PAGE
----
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Relating to Argentina or its people.
- ‘He cleverly weaves several themes from the opera together with elements of Argentine folk music.’
- ‘The painter Cabrera was the first to depict Argentine historical subjects.’
- ‘The disc is breezy and refreshing, and reveals an utterly new side to the Argentine soul.’
- ‘Uruguay might also import Argentine grain to fatten steers.’
- ‘His version of Argentine history always adopts the silenced viewpoint of the oppressed.’
Of or resembling silver:‘the argentine domes of our main course arrived’
- ‘Visible even from a distance, its argentine spires punctured the horizon with needles of light, whilst its great walls reflected the rays of the rising sun.’
A small marine fish with a silvery sheen.
- ‘They are small fishes, growing up to 25 cm long, excepting the Greater argentine, Argentina silus, which reaches 70 cm.’
- ‘The Atlantic argentine (Argentina silus) is found from the Arctic waters of Davis Strait south to Labrador, as well as in other areas of the North Atlantic.’
- ‘A number of the deepwater species on the existing list, ling, argentines and Greenland halibut have been transferred to the Total Allowable Catch (TAC) and quotas regulation.’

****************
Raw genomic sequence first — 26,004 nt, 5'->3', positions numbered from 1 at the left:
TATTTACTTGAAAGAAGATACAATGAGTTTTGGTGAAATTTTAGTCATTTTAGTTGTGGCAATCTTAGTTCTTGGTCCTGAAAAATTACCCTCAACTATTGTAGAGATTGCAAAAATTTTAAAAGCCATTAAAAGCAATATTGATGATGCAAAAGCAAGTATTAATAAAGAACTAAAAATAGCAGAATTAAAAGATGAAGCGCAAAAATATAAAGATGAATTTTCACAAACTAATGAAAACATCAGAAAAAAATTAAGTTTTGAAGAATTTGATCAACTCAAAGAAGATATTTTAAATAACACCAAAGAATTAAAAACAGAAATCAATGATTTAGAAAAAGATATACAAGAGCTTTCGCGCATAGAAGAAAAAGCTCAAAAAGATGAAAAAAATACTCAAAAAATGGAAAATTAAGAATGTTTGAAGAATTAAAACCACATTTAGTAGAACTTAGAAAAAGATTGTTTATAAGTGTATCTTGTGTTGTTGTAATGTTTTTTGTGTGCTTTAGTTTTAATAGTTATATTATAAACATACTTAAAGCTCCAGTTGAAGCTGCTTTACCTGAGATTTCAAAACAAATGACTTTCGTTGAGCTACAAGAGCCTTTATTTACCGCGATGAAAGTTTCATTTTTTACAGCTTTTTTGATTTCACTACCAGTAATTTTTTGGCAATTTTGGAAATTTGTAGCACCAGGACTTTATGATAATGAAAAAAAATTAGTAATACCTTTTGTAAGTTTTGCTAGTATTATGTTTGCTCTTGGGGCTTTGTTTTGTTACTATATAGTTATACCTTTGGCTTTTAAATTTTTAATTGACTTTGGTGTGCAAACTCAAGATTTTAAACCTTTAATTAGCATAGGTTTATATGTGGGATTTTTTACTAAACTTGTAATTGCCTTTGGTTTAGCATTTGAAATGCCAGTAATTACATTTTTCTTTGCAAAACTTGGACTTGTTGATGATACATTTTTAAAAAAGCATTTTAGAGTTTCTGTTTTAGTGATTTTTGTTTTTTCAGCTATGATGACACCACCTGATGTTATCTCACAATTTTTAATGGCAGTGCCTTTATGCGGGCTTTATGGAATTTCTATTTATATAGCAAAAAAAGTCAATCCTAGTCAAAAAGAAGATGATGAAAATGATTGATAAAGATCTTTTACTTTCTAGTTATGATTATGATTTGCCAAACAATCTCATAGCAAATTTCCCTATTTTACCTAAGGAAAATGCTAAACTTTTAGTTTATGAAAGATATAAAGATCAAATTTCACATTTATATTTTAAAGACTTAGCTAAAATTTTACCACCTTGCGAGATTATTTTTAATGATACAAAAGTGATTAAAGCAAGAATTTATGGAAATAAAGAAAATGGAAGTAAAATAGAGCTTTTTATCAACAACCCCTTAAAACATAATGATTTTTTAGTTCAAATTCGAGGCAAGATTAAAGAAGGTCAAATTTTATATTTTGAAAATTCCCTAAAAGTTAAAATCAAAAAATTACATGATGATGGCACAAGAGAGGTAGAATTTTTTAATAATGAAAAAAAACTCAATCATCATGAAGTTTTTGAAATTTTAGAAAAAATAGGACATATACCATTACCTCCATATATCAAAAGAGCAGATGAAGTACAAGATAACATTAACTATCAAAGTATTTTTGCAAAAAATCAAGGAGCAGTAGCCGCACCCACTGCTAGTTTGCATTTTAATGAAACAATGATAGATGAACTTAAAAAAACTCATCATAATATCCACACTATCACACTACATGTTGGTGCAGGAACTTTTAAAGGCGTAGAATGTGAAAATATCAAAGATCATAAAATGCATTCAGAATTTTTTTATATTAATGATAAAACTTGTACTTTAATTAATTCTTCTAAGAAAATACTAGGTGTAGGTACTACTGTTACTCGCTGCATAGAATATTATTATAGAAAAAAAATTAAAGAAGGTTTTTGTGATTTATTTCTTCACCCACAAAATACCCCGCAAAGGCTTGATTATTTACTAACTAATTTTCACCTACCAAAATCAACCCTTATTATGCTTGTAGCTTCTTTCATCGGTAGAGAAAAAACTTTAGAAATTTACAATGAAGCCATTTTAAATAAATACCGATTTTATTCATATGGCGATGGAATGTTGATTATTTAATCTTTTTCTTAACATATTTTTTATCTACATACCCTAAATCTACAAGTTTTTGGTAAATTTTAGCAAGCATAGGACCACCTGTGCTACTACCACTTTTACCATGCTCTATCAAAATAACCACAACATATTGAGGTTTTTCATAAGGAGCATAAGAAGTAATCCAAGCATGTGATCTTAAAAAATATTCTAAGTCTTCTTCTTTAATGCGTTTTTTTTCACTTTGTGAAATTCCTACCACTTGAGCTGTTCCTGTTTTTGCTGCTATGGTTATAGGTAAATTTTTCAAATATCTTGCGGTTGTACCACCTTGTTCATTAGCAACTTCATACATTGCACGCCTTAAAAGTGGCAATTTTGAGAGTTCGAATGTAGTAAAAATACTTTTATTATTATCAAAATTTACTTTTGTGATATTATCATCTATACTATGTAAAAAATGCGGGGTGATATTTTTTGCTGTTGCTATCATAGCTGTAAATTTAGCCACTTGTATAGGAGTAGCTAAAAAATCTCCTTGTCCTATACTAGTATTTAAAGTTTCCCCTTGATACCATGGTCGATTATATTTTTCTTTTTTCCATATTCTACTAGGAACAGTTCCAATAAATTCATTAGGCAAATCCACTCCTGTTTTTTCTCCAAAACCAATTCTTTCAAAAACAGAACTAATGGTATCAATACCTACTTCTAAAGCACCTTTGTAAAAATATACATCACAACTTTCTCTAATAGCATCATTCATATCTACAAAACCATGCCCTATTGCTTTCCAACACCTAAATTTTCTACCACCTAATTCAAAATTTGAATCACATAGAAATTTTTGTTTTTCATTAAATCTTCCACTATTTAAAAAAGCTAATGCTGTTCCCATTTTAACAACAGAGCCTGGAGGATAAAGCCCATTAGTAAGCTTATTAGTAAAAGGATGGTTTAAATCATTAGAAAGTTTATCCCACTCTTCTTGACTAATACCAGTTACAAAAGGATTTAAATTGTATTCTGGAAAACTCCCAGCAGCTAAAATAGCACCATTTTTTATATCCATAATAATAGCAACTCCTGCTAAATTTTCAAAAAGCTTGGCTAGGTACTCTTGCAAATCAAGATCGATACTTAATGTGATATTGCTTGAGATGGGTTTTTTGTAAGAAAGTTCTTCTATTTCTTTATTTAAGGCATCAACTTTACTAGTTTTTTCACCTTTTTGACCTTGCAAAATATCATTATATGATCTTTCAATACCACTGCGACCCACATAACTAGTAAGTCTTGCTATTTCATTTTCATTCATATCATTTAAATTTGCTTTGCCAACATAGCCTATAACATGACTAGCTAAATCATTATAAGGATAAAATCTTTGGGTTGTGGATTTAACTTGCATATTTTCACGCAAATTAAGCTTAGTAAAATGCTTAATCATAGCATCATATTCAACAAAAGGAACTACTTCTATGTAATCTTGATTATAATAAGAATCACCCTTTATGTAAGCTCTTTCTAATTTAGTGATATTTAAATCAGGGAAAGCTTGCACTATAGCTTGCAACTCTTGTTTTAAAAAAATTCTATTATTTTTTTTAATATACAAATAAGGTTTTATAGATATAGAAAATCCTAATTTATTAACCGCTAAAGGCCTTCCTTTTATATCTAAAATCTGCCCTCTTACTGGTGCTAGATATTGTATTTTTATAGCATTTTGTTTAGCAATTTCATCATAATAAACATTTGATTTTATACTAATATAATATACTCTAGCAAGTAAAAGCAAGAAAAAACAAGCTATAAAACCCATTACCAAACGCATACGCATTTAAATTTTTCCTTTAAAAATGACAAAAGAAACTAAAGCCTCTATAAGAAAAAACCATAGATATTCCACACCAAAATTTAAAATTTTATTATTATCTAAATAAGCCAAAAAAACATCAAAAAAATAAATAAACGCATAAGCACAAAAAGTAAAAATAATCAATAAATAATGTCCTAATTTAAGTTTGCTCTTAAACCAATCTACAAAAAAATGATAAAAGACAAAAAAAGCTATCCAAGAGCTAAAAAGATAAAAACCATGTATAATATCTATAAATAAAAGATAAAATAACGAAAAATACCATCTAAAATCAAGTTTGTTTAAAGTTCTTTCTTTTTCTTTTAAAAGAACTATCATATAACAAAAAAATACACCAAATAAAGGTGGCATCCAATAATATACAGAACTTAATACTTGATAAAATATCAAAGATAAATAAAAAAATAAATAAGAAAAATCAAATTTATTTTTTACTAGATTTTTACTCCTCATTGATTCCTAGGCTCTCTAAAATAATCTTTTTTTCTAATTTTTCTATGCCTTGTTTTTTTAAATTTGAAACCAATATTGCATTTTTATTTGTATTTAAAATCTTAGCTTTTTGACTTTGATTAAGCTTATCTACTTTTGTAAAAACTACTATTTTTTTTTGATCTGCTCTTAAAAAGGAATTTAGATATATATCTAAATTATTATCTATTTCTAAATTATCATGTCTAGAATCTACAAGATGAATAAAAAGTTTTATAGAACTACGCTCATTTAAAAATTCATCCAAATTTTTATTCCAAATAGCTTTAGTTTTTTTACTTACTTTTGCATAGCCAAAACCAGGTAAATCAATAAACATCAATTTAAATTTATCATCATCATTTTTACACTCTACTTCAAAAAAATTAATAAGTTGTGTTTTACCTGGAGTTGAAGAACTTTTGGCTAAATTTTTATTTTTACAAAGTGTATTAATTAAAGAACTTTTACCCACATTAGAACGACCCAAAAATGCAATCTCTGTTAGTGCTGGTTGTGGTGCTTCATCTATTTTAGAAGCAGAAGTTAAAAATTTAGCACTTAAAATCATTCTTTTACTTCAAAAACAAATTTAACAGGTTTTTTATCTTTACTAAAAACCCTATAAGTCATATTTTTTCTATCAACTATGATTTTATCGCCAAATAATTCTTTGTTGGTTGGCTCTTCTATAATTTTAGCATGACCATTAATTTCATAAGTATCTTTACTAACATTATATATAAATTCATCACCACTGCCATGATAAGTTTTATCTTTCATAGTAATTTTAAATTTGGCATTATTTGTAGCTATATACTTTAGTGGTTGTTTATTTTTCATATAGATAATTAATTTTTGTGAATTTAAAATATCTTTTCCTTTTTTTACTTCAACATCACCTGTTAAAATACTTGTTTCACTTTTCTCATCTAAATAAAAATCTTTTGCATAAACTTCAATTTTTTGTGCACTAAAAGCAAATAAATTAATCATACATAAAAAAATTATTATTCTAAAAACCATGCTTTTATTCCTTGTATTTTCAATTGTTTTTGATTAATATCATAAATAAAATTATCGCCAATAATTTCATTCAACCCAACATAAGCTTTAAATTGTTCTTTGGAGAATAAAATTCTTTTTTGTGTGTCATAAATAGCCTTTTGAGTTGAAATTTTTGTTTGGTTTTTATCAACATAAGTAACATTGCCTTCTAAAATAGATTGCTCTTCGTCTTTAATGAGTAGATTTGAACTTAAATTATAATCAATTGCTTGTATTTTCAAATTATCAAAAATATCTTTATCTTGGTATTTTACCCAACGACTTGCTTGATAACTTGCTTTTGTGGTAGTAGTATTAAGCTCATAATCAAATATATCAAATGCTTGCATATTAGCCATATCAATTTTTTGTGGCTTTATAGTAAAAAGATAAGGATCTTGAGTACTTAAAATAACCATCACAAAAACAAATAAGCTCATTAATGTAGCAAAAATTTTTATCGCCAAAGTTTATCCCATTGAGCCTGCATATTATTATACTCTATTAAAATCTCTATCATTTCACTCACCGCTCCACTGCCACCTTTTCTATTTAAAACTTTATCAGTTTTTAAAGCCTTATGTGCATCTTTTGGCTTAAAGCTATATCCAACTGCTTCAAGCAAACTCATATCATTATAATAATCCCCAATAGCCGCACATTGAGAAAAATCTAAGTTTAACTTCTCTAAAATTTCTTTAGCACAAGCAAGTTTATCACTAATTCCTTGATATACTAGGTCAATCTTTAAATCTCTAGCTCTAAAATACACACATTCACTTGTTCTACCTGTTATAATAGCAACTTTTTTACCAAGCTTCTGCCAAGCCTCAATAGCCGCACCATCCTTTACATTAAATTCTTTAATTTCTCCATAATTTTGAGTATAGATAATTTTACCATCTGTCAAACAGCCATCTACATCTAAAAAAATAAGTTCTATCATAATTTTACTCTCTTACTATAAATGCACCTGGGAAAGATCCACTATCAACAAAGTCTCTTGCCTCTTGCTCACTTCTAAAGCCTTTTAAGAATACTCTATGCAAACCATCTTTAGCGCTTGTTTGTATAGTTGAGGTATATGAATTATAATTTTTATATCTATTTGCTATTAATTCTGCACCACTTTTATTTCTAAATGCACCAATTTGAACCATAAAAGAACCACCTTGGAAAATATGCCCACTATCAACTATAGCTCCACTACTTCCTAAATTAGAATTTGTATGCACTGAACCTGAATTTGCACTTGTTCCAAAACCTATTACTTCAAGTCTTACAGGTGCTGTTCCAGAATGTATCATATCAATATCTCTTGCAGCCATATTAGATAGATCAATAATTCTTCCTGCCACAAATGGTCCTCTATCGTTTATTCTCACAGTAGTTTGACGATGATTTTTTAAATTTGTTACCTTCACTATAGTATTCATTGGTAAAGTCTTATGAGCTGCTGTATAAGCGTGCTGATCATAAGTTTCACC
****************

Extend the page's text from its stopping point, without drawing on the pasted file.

Late Middle English: from Old French argentin, argentine, from argent silver, from Latin argentum.
1A native or inhabitant of Argentina, or a person of Argentine descent.
2the Argentineanother name for Argentina
- ‘He was born near Buenos Aires, the son of poor American parents of English descent who had moved to the Argentine to farm.’
- ‘No one speaks of going to live in the Argentine.’
- ‘Almost everybody from Mexico to the Argentine eats armadillo.’
- ‘It is a fruit of the Argentine which according to Emerson possesses remarkable qualities.’
- ‘He heads back to the Argentine to complete work on a dam.’
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